Apparently (the unlikely?) Bernard Kouchner is saber-rattling over the Iranian nuclear program. I wouldn't make too much of such statements. The most that can be said is that the French are signaling to the Iranians that they understand and are prepared for an American attack on a nuclear Iran sometime in the future (if all diplomatic avenues are blocked). That is, there won't be noisy protestations coming from the French - or, I suspect, the rest of the European Union - if Iran completes and tests an atomic bomb and America (or Israel, which I speculate is also likely) responds militarily.

The French don't want Iran to build the bomb and they recognize Iran as an actual threat (unlike Iraq circa 2003). This much is rather obvious; the position should surprise nobody. Nor do I think this is evidence for a "New France." Chirac, before the end of his presidency, had gone much further in suggesting that the force de frappe could be used against a nuclear Iran.


16 September 2007

On Liberty and Education

An article in the Wall Street Journal (from 11 days ago - I apologize for staleness) by Peter Berkowitz restates a familiar Straussian argument: America's colleges have abandoned the values of a liberal education and as a result are failing their graduates and society as a whole. Though the argument may be familiar, brief as it is the article deserves to be read in full - far more so, at any rate, than my response.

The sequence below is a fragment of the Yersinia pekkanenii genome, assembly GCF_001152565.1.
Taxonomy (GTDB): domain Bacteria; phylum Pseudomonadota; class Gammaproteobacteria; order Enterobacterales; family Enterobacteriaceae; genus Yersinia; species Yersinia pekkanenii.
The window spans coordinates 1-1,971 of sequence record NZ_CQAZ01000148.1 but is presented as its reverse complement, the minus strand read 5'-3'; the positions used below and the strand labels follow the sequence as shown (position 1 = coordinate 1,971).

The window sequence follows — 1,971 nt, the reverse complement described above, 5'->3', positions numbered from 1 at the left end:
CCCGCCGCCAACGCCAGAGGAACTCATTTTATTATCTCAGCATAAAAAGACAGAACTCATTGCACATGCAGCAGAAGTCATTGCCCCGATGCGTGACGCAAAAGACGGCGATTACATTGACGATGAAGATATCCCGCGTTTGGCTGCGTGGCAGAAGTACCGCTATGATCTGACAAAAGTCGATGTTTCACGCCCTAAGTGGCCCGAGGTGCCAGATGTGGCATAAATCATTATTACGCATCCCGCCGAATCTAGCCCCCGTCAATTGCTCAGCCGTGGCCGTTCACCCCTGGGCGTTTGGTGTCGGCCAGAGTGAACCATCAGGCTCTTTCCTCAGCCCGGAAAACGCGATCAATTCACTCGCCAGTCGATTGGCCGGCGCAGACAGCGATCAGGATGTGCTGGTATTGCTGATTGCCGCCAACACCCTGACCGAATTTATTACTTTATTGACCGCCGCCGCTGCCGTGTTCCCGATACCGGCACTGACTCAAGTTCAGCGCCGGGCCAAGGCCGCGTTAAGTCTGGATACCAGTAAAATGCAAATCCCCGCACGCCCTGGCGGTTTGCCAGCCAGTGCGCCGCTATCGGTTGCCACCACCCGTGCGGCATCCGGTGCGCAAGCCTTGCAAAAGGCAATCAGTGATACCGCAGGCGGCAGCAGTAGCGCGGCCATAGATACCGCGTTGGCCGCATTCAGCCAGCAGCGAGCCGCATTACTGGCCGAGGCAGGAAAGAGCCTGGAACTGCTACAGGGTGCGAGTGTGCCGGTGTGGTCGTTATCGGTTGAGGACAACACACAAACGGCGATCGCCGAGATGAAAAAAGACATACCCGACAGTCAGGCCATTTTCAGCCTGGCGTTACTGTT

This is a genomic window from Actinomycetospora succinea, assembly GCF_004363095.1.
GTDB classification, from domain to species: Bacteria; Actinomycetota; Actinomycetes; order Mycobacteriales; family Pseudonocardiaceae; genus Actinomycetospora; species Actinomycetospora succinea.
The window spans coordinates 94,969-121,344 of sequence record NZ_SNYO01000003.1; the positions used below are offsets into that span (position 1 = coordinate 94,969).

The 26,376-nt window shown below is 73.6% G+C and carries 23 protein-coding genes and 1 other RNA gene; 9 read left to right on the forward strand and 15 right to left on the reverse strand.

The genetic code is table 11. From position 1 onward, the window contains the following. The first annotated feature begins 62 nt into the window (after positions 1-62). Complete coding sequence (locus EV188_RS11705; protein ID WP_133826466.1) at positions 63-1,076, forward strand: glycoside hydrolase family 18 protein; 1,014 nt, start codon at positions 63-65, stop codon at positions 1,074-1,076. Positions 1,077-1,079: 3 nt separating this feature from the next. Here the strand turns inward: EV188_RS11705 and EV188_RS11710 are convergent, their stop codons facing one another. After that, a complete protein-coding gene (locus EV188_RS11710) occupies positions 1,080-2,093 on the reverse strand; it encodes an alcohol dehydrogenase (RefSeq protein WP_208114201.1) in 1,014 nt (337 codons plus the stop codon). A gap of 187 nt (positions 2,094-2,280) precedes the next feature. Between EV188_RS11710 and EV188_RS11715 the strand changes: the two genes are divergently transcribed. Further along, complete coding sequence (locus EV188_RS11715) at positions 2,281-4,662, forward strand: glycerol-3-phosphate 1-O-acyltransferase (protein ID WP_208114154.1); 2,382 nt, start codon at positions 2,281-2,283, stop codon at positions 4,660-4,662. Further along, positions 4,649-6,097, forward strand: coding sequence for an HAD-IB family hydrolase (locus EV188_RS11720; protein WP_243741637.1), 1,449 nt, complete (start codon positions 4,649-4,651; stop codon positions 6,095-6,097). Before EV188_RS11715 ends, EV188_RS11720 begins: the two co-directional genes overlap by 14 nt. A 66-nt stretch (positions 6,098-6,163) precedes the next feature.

Berkowitz's Straussian chops are established by his academic texts, including one on Beyond Good and Evil which I had the misfortune of attempting to read for a seminar last year (misfortune not because of the quality of Berkowitz's text, but the lack of quality of my comprehension). And liberals (that's what we Canadians must call ourselves here in America) will perhaps shudder at his Hoover Institution / George Mason pedigree as well as the appearance of this commentary in the Wall Street Journal.

No matter. As graduate students we are strongly predisposed to reflect on our particular educations and thus on education in general. The Straussian perspective presents, at the very least, a powerful foil.

The common ground of the members of the Hoboken Group, I'm happy to say, is a liberal education at a (privileged) Toronto private school and diverging, unstructured, self-chosen programs at the University of Toronto. Because we partook in most aspects of the classically-grounded core which Berkowitz espouses prior to college, any malformation from the lack of a liberal education in university was mitigated. We are thus more properly positioned to reflect and argue on the value of liberal education than your typical Harvard graduate - according to Berkowitz's position, at least.